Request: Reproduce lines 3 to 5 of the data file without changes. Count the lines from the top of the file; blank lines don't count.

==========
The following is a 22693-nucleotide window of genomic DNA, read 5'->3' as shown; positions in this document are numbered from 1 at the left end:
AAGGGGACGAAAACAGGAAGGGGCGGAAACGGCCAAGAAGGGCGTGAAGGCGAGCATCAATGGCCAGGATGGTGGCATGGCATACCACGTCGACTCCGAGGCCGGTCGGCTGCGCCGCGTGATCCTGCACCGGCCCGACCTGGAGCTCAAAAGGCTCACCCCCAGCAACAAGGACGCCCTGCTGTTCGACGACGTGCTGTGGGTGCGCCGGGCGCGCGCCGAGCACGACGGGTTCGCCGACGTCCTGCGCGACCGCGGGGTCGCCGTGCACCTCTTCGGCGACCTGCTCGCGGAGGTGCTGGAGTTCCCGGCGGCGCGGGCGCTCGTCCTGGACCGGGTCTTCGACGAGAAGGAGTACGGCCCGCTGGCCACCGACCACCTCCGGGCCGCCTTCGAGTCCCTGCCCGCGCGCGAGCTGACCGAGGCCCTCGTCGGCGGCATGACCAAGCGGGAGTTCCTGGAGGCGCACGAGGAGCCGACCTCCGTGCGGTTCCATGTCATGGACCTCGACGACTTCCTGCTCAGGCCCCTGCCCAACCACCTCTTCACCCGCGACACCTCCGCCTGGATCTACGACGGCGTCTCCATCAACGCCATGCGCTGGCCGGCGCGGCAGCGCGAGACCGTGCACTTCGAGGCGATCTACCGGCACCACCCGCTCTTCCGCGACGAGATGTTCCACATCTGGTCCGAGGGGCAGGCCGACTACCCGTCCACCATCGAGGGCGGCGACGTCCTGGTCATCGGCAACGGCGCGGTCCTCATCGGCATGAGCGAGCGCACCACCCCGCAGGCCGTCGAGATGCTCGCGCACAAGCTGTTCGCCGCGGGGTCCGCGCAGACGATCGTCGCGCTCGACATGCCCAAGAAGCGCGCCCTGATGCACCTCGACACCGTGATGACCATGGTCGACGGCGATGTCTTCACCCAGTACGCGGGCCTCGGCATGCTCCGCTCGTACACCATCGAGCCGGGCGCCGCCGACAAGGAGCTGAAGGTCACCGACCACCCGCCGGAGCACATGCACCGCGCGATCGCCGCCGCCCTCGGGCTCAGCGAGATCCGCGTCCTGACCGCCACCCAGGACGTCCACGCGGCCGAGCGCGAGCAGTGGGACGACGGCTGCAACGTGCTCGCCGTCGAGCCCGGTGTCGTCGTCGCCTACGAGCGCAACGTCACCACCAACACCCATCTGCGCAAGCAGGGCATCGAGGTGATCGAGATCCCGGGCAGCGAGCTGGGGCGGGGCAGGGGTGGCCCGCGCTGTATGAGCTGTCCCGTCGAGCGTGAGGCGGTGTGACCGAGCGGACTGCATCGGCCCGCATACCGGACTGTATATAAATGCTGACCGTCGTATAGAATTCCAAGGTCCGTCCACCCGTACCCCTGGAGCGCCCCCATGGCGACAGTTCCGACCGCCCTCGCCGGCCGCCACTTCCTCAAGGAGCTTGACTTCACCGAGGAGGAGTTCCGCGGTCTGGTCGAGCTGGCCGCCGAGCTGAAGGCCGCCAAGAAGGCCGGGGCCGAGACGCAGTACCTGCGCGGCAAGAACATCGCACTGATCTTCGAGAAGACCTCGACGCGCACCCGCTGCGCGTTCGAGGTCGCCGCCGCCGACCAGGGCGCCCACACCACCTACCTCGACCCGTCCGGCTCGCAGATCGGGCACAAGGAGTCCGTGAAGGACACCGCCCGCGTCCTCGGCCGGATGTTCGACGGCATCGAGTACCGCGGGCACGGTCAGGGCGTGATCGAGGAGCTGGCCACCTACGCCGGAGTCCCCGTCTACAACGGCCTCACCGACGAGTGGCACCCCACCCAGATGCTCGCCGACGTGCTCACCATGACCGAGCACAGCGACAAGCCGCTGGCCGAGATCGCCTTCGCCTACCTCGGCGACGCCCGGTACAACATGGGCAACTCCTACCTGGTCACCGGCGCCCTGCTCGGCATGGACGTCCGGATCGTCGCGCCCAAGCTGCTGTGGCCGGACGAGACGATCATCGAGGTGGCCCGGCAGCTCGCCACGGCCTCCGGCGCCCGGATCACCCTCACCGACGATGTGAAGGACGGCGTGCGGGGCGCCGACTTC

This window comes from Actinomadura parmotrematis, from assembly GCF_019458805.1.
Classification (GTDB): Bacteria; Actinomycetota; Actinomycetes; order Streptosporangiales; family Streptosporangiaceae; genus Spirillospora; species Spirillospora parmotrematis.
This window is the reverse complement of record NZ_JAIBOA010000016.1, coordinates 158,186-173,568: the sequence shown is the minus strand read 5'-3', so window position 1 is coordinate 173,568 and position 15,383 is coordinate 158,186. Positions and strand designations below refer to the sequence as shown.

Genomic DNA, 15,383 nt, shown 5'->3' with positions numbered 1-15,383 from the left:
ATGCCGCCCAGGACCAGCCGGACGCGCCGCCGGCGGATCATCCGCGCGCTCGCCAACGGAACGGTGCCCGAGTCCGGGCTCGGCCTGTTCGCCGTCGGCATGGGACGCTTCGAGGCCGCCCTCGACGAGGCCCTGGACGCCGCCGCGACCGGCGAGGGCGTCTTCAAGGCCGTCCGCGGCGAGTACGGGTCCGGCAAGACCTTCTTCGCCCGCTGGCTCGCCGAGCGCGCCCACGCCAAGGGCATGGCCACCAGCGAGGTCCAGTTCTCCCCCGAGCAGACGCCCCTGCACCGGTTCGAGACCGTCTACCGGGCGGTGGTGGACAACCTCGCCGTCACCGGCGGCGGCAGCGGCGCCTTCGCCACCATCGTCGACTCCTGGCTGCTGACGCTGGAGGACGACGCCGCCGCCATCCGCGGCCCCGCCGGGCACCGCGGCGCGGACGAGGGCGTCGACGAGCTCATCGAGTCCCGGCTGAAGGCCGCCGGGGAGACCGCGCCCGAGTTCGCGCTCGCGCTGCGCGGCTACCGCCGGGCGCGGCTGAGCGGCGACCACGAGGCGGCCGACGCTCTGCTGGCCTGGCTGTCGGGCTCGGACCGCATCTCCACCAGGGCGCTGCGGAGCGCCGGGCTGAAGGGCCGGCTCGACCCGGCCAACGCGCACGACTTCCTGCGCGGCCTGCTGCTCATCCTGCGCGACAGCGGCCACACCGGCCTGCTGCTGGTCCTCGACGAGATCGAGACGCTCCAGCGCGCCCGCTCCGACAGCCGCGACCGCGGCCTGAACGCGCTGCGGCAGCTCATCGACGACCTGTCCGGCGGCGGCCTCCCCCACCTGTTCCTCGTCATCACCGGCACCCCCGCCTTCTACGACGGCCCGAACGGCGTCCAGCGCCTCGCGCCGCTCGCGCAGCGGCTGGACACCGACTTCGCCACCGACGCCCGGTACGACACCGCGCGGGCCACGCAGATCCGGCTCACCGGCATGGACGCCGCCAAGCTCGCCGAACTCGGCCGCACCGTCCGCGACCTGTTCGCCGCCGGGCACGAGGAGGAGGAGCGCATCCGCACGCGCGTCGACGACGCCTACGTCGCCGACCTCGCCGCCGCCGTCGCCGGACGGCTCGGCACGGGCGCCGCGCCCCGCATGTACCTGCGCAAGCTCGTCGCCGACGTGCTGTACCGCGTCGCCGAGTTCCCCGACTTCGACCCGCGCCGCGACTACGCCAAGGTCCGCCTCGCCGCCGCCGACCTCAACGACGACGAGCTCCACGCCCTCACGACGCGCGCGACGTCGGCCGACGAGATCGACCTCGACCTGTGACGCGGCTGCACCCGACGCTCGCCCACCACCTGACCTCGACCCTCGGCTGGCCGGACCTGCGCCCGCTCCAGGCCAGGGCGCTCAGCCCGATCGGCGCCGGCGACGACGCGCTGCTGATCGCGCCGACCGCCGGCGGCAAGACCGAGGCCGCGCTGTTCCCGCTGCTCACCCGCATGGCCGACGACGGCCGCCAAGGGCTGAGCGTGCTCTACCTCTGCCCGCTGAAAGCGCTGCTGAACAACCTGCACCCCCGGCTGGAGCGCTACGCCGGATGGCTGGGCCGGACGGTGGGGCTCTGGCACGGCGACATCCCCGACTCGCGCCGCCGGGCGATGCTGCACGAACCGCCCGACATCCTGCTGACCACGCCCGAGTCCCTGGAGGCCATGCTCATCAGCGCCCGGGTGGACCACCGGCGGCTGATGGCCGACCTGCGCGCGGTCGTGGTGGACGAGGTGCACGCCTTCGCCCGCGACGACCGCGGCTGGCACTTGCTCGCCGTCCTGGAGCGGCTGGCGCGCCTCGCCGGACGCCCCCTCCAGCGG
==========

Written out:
This window comes from Actinomadura parmotrematis, from assembly GCF_019458805.1.
Classification (GTDB): Bacteria; Actinomycetota; Actinomycetes; order Streptosporangiales; family Streptosporangiaceae; genus Spirillospora; species Spirillospora parmotrematis.
This window is the reverse complement of record NZ_JAIBOA010000016.1, coordinates 158,186-173,568: the sequence shown is the minus strand read 5'-3', so window position 1 is coordinate 173,568 and position 15,383 is coordinate 158,186. Positions and strand designations below refer to the sequence as shown.